But as Bing Crosby belted out his version on our family Christmas CD for about the 100th time a few days ago there was one line that really resonated. It goes: "...And Mum and dad can hardly wait for school to start again!"
This January how many parents can honestly admit that the sentiment doesn't ring as true today as it did in the 1950s.
Yes, it's lovely to spend Christmas with the kids and see their little faces light up as they get their presents. But I'm bettingthere are millions of parents who are now back at work and breathing a little sigh of relief.
A recent survey found that 60 per cent of parents are secretly relieved when their children return to classrooms after the summer holidays. It's a safe bet that the figure isn't any different after the yuletide break.
Because, let's face it, sometimes being at the 'coalface' actually seems easier than dealing with the little darlings day after day.
Of course, in today's society we are told that we are not spending enough quality time with our children. A recent survey for Virgin Holidays found that, on average, families spend just eight hours together per week.
But one of the problems is that when we do get time off we are often too tired to play with them properly.
Another poll found that half of parents say that the stresses of modern life leave them too exhausted to play with their kids.
I suffer from this problem myself. But, like a lot of other mums and dads, this causes me to overcompensate when the holidays come – especially over the Christmas and New Year period.
In a bid to assuage my guilt at not being around enough the rest of the year for my two sons I'm prone to spend too much time catering for their every need and desire.
I end up giving in to all their demands and am always desperate to think up new methods of entertainment in case they should miss out on the 'perfect childhood.'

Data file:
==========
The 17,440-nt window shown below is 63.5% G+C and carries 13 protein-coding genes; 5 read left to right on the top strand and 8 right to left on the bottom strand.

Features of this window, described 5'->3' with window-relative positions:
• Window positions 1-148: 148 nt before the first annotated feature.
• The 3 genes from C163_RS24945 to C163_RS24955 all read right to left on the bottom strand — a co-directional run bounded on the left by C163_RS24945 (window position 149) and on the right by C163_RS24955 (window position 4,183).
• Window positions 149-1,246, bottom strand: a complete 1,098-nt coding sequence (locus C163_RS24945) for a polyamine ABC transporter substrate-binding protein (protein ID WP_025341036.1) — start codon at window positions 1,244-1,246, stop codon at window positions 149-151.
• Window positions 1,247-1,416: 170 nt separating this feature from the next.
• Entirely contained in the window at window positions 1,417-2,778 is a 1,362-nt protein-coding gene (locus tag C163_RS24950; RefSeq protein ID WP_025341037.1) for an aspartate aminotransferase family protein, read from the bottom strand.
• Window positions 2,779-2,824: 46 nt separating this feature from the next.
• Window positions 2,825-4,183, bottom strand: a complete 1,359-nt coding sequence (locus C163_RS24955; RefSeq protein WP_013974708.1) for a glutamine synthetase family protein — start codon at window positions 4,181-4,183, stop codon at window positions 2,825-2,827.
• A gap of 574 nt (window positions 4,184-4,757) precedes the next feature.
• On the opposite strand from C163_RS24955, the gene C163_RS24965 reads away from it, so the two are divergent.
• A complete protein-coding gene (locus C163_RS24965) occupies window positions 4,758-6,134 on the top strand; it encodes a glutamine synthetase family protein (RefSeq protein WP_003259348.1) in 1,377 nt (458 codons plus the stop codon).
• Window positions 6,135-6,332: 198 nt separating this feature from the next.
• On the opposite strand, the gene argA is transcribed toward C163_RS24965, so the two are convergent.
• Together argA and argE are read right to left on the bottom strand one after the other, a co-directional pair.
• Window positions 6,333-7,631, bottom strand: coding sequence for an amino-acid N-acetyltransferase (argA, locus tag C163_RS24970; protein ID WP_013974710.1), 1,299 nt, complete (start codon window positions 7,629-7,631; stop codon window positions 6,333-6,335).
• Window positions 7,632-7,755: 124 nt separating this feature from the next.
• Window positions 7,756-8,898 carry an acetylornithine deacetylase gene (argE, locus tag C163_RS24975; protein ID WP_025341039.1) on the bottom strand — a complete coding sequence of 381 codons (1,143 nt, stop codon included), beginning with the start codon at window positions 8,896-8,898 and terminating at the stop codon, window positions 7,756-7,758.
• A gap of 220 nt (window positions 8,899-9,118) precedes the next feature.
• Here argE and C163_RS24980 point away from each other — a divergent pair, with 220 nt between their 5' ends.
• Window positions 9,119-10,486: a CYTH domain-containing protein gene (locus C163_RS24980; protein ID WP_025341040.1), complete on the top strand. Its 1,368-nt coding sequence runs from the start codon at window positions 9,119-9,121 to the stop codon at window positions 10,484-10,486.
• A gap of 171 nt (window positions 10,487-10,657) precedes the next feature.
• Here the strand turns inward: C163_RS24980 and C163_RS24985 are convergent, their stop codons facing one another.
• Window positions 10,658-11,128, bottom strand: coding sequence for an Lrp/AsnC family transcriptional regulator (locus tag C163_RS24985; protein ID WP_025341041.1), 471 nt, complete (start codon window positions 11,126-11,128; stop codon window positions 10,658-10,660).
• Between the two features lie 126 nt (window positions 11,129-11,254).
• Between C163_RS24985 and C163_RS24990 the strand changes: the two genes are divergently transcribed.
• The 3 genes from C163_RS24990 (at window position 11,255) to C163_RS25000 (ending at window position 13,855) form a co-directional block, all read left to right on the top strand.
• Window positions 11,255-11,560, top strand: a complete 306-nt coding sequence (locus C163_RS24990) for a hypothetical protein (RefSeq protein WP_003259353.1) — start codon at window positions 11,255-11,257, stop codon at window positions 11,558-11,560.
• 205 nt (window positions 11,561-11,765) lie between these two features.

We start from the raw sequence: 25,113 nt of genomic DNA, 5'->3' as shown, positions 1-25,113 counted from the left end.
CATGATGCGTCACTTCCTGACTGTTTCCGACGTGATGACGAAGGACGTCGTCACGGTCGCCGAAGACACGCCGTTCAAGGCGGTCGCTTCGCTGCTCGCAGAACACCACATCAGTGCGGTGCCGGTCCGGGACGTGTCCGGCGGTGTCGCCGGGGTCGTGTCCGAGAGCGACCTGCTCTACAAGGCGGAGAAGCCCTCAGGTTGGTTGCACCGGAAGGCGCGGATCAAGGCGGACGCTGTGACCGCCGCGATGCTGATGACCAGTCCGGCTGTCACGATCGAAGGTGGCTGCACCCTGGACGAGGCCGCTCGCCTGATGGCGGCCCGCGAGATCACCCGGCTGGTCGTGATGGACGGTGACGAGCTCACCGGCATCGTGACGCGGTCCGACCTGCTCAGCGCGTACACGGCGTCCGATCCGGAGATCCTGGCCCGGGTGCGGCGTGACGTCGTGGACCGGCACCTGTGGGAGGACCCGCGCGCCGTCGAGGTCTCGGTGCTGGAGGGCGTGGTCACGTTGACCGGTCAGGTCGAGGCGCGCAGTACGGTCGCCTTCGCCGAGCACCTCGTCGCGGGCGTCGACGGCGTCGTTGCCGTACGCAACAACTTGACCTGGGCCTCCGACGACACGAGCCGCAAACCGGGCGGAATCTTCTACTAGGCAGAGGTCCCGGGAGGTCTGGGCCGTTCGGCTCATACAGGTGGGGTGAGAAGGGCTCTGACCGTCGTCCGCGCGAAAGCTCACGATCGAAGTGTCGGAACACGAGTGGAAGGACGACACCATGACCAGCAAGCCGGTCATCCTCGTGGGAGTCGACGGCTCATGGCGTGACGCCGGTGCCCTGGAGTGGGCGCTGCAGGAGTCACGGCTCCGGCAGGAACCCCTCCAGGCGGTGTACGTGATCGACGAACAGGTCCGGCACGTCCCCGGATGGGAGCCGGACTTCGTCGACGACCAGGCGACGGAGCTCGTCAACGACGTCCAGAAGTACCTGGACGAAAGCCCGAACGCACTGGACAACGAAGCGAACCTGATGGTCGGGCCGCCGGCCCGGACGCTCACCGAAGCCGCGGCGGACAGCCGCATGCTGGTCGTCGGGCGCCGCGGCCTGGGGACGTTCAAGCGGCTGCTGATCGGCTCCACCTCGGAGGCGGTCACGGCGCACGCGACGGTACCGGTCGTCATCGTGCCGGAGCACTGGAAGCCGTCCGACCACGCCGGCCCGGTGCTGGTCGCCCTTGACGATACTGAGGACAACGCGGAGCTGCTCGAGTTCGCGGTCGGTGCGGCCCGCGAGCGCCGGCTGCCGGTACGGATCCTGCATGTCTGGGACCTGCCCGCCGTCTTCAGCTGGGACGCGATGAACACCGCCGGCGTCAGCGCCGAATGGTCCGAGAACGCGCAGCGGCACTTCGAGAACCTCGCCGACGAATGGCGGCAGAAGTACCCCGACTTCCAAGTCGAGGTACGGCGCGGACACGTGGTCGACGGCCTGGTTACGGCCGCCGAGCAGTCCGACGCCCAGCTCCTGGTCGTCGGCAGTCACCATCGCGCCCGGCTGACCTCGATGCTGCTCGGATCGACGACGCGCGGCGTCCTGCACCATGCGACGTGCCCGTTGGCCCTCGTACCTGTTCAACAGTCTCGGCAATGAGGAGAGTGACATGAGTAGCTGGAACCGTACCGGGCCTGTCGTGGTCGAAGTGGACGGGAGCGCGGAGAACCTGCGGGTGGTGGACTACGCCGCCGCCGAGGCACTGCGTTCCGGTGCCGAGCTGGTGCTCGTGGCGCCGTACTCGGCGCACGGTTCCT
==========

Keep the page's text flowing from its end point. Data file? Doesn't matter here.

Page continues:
No doubt I also give them too many treats to see smiles on their faces and too much TV to keep them quiet when I just can't take any more.
Of course it's especially difficult to keep them occupied over the Christmas break because the weather usually means we're stuck inside for hours on end.
The result? Two weeks later, I'm even more tired than when I downed tools in December.
I'm fed up with playing silly kids games and trying to construct bits of presents they were given that they will barely play with once I do.
I've had enough of living in a permanent tip as they create chaos as fast as we can tidy the house up.
I no longer have any clever answers to deal with their inane questions about the true identity of Father Christmas and am simply unable, I'm afraid, to pretend that I actually find pantomimes funny.
My guilt is even worse than it was before the holidays too. This past weekend, when I once again woke up at 6am to be greeted with the eager face of my four-year-old standing by the bedside wanting to play my heart sank.
Surely if I was a good dad wouldn't I be bounding out of bed just as excited at the opportunity to dress up as a pirate as he is?
The truth is that I - and I suspect many other parents – have simply tried too hard during the holidays to make up for our absence the rest of the year when what we actually needed was a well-earned rest.
I can't deny that I now feel delighted that for a large part of the day that my four-year-old's teacher now has to deal with keeping him entertained.
Meanwhile I can spend some time thinking about how to get my work life balance sorted so I do have more energy when half term comes along.
So to any other parent feeling guilty about being relieved that your child has gone back to school my message is: don't be too hard on yourself. It's normal and you're not alone.
Any anyway our children are probably relieved to be getting a break from us parents too.
And if you're not too exhausted....